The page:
Ender appears to be trying to spark an interest in magic among a group of youngster that he is familiar with. How cool is that? Trust him to understand the implications and help him find what he asked for. Good on you for spreading the gospel of magic, Ender, and best of luck with the project. Please let us know how it proceeds.

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Jed

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Reply with quote  #21 
Quote:
Originally Posted by Anthony Vinson
Geez, some of you guys sound old. And that's saying something since I am pushing 60. Ease on back up to the 8th post in this thread. Read it. Read it again. A youngster - and I mean that with dignity and respect, Harris - has expressed his opinion, and it matches perfectly with much of the research about today's youth. Video instruction is preferred over books. And as Harris clearly points out, it was the video instruction that led him to books. Maybe he has something to teach us in this case? What a concept.

Yes, those of us who grew up with books naturally embrace the medium. I still have a library card and currently have six books checked out from my local library. I know the librarians by names, and they know me. I love books and always will. That said, the younger generations, both Millennials and Z, were raised in different circumstances. They know what "we" taught them, and we're going to turn around and scorn them for taking the lessons to heart? Next you'll be yelling "Get off my lawn!"

Had YouTube been around when I was learning magic, there is no doubt that I would have sucked it up with a straw. Face it, there are some terribly talented young magicians out there who are taking our art in new directions, and many of them learned from YouTube rather than books. And man, are they good! Ultimately the important thing is that they learned. Now, let's gently prod them toward all the wonderful stuff buried in print. Let's stress the importance of the history of our art, teach them about the shoulders of those upon which we all stand. Perhaps they will listen if we teach rather than preach.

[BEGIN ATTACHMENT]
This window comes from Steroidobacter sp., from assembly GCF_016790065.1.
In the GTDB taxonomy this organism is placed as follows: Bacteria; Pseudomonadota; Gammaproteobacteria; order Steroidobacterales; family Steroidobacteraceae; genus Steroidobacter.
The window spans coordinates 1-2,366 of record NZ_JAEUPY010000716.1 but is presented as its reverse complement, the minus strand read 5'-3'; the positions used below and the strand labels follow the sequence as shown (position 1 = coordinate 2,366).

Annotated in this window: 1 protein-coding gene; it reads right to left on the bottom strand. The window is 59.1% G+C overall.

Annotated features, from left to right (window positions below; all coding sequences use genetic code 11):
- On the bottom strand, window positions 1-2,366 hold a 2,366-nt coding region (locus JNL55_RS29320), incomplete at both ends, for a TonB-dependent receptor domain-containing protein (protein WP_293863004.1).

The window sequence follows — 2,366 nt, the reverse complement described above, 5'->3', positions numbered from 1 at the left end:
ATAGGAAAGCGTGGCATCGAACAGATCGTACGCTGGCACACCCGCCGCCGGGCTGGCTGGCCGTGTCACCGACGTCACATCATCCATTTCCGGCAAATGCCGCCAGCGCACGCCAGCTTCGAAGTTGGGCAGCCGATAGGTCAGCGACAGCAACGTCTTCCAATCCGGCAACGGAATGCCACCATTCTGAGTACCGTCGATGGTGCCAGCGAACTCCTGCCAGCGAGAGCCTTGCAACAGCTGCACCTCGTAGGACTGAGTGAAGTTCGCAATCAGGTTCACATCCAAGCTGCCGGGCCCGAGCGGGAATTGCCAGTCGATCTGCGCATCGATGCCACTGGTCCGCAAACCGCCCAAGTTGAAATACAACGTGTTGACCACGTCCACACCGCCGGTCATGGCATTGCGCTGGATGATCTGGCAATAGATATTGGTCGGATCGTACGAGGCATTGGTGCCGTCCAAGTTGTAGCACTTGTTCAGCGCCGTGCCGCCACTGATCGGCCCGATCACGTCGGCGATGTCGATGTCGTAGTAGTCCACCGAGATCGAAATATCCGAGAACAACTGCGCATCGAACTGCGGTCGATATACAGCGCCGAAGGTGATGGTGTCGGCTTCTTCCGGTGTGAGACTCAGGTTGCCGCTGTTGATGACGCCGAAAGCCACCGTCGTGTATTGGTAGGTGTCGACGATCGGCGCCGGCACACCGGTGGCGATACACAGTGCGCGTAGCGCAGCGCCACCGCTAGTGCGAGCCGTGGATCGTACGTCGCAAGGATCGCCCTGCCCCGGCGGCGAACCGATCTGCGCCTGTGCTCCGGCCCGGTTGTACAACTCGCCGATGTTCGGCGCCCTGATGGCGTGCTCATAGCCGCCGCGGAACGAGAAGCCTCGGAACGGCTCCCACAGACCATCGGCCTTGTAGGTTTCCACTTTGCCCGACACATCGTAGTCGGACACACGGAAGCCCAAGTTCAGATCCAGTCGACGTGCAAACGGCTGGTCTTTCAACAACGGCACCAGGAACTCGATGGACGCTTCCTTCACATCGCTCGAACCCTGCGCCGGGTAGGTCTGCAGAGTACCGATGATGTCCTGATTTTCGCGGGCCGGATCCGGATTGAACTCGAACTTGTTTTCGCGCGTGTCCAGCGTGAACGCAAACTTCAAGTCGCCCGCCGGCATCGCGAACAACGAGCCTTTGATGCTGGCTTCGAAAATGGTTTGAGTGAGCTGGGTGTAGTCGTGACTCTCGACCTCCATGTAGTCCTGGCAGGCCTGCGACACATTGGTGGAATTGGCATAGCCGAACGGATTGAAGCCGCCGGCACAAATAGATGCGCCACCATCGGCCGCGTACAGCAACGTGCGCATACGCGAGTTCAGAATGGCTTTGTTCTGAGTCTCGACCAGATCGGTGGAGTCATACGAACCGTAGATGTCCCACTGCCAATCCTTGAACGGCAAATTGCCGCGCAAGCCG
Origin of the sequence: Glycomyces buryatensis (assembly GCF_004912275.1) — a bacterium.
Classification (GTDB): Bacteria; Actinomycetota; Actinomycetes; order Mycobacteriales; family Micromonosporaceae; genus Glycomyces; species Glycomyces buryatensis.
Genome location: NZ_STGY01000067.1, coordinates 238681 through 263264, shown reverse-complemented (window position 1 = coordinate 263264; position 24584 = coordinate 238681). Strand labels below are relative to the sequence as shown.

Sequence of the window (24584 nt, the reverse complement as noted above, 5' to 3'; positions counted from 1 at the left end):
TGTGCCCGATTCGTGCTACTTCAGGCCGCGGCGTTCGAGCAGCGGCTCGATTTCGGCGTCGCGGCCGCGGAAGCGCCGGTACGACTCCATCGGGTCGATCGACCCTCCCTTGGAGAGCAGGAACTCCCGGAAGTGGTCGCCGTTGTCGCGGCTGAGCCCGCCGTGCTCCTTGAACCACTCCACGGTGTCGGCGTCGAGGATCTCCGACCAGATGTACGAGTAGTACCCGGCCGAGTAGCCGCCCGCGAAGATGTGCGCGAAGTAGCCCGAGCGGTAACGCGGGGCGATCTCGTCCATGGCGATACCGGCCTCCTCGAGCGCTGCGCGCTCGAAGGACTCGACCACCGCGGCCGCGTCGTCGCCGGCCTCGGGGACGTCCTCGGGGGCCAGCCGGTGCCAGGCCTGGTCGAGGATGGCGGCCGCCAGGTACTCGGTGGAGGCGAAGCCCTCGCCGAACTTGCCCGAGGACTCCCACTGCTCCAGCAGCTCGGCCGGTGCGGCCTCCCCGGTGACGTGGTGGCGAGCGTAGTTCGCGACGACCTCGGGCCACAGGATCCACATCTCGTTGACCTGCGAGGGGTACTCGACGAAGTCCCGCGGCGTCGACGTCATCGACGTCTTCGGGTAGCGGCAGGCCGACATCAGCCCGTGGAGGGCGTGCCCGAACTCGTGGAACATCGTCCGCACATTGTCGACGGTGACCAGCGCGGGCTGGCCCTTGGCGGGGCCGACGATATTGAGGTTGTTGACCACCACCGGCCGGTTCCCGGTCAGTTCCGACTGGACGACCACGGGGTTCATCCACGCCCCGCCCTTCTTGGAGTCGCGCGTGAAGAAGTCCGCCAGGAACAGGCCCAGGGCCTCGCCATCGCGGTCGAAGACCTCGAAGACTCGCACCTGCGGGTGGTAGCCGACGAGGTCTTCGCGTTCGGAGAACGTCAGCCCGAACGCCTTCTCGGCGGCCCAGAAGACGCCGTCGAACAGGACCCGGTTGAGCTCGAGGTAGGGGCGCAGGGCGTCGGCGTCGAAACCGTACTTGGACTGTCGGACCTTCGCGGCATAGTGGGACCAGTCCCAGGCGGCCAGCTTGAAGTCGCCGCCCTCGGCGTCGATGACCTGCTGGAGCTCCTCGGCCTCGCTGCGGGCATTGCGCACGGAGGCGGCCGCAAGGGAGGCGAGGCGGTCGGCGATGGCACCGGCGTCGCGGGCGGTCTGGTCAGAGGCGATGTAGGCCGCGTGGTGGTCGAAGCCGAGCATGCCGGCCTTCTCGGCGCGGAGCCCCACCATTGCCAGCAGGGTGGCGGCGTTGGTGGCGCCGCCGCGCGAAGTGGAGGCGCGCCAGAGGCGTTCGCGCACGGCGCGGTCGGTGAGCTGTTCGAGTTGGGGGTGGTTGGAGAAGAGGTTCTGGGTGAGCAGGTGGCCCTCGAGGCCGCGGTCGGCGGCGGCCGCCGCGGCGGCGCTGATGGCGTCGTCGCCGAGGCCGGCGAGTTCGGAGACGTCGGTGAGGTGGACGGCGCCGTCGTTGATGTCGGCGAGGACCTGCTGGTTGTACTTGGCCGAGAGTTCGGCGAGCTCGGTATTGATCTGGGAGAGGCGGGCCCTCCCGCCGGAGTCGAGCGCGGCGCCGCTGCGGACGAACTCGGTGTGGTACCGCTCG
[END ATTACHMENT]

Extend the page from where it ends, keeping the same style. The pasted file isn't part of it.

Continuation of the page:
Ender appears to be trying to spark an interest in magic among a group of youngster that he is familiar with. How cool is that? Trust him to understand the implications and help him find what he asked for. Good on you for spreading the gospel of magic, Ender, and best of luck with the project. Please let us know how it proceeds.

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Beautifully said. Each word fits reality. Totally Agree with what you've written. Keep the good opinions up.
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magicfish

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Reply with quote  #22 
Well said Anthony.
@Chi Han, I think we just misunderstood each other.
@Enders, I hope you are not offended. I think the best way to use Youtube for a beginner is to show them some performances of the Masters. This way they can see the highest degrees of excellence without the exposure.
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Intensely Magic

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Reply with quote  #23 
Quote:
Originally Posted by Anthony Vinson
.......

Ender appears to be trying to spark an interest in magic among a group of youngster that he is familiar with. How cool is that? Trust him to understand the implications and help him find what he asked for. Good on you for spreading the gospel of magic, Ender, and best of luck with the project. Please let us know how it proceeds.

Av


You sir, are a child from my perspective, but you hit on the most important issue in the OP's post. Your last paragraph (quoted above) is on point.

Nobody is showing these kids YouTube. There are plenty of public domain books available and, realistically, plenty that aren't PD.

This is a chance to educate and enthuse. Maybe a half a dozen or so may have a serious interest. The OP understands that kids don't want to spend weeks learning scales, they want to play a song. That's a fact that we need to understand. We may not like it, but it's reality.

We've all created a fairly lengthy thread blathering and pontificating, but have come up with bupkus, myself included. We can do better. I need to give this some thought.

i/m

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Mbreggar

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Reply with quote  #24